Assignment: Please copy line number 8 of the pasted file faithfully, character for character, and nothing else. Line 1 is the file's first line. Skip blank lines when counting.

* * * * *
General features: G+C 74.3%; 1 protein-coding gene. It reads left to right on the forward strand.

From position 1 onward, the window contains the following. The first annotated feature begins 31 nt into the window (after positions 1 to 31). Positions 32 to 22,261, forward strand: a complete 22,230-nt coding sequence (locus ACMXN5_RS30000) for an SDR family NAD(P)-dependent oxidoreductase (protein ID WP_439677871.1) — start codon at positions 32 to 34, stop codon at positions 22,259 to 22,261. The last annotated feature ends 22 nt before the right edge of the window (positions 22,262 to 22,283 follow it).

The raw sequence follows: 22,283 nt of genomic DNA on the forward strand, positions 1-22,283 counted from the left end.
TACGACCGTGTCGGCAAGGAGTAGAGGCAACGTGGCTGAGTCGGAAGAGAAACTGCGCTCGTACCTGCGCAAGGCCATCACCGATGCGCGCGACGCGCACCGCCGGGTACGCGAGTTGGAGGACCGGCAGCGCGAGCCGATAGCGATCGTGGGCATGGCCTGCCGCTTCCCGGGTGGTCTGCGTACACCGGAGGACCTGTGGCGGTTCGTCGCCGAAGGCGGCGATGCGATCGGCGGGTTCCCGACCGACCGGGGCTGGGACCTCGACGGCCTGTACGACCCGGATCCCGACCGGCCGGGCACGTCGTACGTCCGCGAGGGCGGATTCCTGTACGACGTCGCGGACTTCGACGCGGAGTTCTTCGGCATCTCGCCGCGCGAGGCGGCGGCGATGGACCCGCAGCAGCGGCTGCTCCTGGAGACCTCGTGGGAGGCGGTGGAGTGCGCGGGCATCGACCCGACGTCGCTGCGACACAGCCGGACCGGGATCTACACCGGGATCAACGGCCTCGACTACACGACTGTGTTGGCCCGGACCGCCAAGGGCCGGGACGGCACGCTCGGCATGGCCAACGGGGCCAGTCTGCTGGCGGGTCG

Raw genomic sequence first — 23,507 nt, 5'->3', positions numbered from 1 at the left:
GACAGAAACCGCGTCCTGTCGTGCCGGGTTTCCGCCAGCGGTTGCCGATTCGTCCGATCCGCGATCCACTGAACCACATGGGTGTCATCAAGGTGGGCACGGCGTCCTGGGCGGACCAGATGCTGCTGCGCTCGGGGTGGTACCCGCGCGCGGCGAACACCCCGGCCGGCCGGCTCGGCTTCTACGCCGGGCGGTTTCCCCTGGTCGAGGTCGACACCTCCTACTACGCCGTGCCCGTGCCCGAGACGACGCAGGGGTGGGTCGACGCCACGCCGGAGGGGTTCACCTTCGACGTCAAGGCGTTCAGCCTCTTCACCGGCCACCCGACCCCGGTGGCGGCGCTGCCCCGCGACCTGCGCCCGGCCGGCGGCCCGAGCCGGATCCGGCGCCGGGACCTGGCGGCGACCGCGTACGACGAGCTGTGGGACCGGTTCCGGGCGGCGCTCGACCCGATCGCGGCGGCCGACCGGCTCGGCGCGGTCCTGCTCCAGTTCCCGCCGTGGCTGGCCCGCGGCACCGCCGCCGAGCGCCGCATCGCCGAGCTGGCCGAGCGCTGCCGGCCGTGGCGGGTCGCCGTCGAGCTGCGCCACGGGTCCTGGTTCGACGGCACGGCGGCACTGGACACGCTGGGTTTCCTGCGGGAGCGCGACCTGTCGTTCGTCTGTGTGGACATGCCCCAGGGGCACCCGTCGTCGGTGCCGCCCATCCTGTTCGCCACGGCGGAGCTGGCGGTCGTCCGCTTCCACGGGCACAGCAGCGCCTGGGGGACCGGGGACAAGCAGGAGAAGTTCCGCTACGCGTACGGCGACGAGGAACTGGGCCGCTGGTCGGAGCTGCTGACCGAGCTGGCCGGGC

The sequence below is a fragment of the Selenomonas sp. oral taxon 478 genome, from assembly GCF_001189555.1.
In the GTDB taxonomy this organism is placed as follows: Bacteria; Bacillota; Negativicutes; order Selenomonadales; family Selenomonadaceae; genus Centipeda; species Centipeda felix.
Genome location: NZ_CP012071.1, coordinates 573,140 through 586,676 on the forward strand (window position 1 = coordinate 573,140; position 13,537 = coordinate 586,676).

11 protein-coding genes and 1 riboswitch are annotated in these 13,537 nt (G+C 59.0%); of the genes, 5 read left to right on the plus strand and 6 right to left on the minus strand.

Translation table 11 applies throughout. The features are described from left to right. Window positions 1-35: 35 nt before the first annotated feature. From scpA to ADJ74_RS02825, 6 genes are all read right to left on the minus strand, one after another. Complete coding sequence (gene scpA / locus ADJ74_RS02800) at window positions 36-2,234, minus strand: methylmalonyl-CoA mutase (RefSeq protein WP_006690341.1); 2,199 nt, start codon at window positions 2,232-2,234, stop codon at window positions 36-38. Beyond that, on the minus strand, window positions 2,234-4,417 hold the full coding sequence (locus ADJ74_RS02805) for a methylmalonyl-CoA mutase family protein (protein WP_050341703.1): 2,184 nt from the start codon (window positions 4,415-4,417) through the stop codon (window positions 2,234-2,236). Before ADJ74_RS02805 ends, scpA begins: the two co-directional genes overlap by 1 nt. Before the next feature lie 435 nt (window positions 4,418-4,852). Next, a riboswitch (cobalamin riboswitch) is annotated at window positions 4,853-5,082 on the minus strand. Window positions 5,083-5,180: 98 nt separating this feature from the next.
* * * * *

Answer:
In the GTDB taxonomy this organism is placed as follows: Bacteria; Bacillota; Negativicutes; order Selenomonadales; family Selenomonadaceae; genus Centipeda; species Centipeda felix.